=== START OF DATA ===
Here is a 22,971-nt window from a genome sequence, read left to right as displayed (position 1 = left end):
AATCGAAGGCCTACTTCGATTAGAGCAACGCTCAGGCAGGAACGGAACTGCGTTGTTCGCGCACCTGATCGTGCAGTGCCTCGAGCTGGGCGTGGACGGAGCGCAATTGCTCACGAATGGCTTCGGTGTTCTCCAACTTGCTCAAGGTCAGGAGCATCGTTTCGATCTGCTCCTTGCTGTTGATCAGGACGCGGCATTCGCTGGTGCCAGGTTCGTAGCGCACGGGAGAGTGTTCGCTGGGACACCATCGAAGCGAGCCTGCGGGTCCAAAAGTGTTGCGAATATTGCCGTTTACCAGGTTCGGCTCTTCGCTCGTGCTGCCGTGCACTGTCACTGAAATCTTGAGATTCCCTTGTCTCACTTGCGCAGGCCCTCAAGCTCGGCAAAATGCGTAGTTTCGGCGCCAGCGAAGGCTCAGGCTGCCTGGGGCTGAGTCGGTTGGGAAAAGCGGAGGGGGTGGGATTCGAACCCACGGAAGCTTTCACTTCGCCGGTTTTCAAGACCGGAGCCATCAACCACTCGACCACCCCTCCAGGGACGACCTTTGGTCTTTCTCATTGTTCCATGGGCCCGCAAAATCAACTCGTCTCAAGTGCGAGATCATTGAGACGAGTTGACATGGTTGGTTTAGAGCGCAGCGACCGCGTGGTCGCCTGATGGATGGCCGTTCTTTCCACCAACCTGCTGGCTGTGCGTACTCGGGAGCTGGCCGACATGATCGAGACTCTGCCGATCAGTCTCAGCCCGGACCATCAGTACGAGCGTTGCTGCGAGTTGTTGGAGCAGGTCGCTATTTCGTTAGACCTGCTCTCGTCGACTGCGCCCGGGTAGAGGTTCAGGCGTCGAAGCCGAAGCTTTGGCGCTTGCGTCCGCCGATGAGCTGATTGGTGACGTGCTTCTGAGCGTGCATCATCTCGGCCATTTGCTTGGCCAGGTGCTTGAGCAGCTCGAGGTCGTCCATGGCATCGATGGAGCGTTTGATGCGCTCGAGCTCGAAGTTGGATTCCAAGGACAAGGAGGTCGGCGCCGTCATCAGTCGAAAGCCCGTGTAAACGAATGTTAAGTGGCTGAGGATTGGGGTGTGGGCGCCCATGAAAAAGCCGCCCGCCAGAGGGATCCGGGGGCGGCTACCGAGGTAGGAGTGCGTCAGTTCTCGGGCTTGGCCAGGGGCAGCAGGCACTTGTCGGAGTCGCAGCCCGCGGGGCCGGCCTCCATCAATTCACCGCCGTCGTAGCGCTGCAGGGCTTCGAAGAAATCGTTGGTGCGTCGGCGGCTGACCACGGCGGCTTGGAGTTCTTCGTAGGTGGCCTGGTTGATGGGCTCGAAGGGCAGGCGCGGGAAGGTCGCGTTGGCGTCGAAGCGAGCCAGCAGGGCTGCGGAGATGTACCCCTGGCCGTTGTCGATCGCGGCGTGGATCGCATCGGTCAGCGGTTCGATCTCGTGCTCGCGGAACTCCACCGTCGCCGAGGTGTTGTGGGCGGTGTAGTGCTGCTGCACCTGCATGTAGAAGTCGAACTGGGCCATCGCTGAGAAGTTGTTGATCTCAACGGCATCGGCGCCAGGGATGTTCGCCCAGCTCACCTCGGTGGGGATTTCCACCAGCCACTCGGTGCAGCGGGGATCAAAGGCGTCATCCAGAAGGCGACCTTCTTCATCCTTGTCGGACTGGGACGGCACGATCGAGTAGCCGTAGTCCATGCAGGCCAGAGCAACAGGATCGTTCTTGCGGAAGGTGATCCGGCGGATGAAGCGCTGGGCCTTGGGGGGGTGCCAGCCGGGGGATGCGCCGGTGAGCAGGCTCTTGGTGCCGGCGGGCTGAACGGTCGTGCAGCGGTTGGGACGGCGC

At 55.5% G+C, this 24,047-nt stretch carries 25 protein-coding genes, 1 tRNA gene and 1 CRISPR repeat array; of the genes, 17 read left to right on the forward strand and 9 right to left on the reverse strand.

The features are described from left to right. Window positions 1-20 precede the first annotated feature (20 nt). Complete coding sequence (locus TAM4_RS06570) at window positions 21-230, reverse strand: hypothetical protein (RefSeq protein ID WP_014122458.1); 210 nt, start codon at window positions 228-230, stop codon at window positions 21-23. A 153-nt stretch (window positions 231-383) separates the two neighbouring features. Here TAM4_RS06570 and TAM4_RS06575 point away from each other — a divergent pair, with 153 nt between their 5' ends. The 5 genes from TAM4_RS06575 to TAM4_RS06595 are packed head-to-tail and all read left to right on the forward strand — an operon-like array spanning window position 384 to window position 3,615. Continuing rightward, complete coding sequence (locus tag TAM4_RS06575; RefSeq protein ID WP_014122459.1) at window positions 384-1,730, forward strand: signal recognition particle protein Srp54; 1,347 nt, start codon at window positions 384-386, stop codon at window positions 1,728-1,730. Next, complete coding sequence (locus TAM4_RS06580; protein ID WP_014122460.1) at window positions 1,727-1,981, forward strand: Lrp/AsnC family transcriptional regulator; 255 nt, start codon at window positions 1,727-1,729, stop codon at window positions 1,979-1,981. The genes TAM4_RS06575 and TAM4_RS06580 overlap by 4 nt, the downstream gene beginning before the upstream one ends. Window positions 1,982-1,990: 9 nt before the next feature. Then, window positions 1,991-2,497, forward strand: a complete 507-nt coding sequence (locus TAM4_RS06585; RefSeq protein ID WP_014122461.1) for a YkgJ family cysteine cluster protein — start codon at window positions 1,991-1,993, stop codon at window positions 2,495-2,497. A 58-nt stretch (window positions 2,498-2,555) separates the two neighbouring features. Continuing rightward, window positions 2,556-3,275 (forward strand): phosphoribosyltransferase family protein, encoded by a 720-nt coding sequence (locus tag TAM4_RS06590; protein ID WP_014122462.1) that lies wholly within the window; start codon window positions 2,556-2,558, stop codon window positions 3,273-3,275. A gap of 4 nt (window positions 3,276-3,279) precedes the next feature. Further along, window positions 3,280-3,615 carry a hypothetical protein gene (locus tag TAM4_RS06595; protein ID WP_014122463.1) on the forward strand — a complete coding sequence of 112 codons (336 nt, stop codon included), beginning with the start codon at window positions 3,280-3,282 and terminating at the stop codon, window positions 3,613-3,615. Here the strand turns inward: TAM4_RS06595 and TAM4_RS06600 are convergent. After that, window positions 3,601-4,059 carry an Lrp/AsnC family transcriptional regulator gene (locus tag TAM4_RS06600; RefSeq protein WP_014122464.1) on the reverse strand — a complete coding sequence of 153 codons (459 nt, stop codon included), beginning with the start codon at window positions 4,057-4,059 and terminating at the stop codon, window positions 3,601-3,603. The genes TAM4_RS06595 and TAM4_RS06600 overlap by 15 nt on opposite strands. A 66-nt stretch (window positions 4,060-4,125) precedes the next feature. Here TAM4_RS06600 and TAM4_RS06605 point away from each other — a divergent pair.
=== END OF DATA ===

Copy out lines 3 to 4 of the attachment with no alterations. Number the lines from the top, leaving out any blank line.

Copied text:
At 55.5% G+C, this 24,047-nt stretch carries 25 protein-coding genes, 1 tRNA gene and 1 CRISPR repeat array; of the genes, 17 read left to right on the forward strand and 9 right to left on the reverse strand.

The features are described from left to right. Window positions 1-20 precede the first annotated feature (20 nt). Complete coding sequence (locus TAM4_RS06570) at window positions 21-230, reverse strand: hypothetical protein (RefSeq protein ID WP_014122458.1); 210 nt, start codon at window positions 228-230, stop codon at window positions 21-23. A 153-nt stretch (window positions 231-383) separates the two neighbouring features. Here TAM4_RS06570 and TAM4_RS06575 point away from each other — a divergent pair, with 153 nt between their 5' ends. The 5 genes from TAM4_RS06575 to TAM4_RS06595 are packed head-to-tail and all read left to right on the forward strand — an operon-like array spanning window position 384 to window position 3,615. Continuing rightward, complete coding sequence (locus tag TAM4_RS06575; RefSeq protein ID WP_014122459.1) at window positions 384-1,730, forward strand: signal recognition particle protein Srp54; 1,347 nt, start codon at window positions 384-386, stop codon at window positions 1,728-1,730. Next, complete coding sequence (locus TAM4_RS06580; protein ID WP_014122460.1) at window positions 1,727-1,981, forward strand: Lrp/AsnC family transcriptional regulator; 255 nt, start codon at window positions 1,727-1,729, stop codon at window positions 1,979-1,981. The genes TAM4_RS06575 and TAM4_RS06580 overlap by 4 nt, the downstream gene beginning before the upstream one ends. Window positions 1,982-1,990: 9 nt before the next feature. Then, window positions 1,991-2,497, forward strand: a complete 507-nt coding sequence (locus TAM4_RS06585; RefSeq protein ID WP_014122461.1) for a YkgJ family cysteine cluster protein — start codon at window positions 1,991-1,993, stop codon at window positions 2,495-2,497. A 58-nt stretch (window positions 2,498-2,555) separates the two neighbouring features. Continuing rightward, window positions 2,556-3,275 (forward strand): phosphoribosyltransferase family protein, encoded by a 720-nt coding sequence (locus tag TAM4_RS06590; protein ID WP_014122462.1) that lies wholly within the window; start codon window positions 2,556-2,558, stop codon window positions 3,273-3,275. A gap of 4 nt (window positions 3,276-3,279) precedes the next feature. Further along, window positions 3,280-3,615 carry a hypothetical protein gene (locus tag TAM4_RS06595; protein ID WP_014122463.1) on the forward strand — a complete coding sequence of 112 codons (336 nt, stop codon included), beginning with the start codon at window positions 3,280-3,282 and terminating at the stop codon, window positions 3,613-3,615. Here the strand turns inward: TAM4_RS06595 and TAM4_RS06600 are convergent. After that, window positions 3,601-4,059 carry an Lrp/AsnC family transcriptional regulator gene (locus tag TAM4_RS06600; RefSeq protein WP_014122464.1) on the reverse strand — a complete coding sequence of 153 codons (459 nt, stop codon included), beginning with the start codon at window positions 4,057-4,059 and terminating at the stop codon, window positions 3,601-3,603. The genes TAM4_RS06595 and TAM4_RS06600 overlap by 15 nt on opposite strands. A 66-nt stretch (window positions 4,060-4,125) precedes the next feature. Here TAM4_RS06600 and TAM4_RS06605 point away from each other — a divergent pair.